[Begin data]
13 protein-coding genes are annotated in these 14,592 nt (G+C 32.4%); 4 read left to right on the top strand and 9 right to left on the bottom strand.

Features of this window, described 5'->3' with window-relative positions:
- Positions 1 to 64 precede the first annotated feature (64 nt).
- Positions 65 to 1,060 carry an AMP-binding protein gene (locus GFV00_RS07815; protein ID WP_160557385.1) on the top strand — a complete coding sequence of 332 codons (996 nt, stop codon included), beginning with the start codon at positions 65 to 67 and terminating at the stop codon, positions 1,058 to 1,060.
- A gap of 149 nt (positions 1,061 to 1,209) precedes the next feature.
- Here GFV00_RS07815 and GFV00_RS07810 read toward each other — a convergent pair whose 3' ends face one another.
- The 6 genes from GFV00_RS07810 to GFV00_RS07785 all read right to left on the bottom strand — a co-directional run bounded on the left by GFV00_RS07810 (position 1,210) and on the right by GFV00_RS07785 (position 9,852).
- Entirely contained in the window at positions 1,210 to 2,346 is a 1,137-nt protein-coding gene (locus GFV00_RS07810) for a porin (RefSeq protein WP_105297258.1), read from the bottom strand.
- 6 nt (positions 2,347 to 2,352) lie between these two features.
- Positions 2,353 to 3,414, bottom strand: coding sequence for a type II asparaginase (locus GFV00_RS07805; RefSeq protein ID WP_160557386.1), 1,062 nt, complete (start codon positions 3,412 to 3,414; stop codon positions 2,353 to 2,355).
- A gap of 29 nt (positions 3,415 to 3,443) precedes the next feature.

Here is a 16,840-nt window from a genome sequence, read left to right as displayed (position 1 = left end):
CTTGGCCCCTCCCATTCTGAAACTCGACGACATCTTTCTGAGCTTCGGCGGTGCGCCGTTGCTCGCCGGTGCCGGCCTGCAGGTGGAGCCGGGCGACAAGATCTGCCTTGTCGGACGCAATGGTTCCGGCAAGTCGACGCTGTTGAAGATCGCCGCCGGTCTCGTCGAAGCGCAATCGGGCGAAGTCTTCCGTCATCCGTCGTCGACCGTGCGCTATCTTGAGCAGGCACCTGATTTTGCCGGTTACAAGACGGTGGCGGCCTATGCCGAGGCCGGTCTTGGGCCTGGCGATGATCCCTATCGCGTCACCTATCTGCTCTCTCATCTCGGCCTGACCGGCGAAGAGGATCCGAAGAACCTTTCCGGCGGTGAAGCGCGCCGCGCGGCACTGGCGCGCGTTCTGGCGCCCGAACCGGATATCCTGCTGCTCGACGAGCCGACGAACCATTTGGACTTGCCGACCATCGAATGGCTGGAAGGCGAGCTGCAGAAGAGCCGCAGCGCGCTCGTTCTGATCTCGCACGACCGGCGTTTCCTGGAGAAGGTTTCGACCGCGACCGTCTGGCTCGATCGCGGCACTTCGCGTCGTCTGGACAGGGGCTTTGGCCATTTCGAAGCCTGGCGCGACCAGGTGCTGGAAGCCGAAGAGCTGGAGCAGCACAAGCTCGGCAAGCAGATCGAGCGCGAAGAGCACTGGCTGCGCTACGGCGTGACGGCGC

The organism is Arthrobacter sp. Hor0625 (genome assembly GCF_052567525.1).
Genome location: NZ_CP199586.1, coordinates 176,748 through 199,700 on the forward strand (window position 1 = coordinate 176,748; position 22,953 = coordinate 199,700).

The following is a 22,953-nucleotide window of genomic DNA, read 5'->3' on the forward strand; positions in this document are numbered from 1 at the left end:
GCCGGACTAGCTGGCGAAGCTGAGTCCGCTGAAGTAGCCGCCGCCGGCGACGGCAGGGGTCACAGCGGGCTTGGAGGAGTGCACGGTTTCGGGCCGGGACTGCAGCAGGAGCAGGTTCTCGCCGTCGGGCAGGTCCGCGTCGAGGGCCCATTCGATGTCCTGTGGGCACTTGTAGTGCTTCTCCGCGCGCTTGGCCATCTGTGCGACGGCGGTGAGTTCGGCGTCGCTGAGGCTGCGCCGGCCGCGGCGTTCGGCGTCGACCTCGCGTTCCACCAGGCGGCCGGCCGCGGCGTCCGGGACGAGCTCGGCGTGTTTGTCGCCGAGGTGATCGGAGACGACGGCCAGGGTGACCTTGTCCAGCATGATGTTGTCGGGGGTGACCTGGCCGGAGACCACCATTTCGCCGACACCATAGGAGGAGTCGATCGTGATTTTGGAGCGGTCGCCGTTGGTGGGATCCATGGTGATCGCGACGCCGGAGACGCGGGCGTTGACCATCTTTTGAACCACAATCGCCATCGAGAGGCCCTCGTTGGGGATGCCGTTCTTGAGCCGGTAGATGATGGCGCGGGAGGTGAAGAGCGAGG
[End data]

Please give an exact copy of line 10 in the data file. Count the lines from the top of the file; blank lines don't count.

- Positions 2,353 to 3,414, bottom strand: coding sequence for a type II asparaginase (locus GFV00_RS07805; RefSeq protein ID WP_160557386.1), 1,062 nt, complete (start codon positions 3,412 to 3,414; stop codon positions 2,353 to 2,355).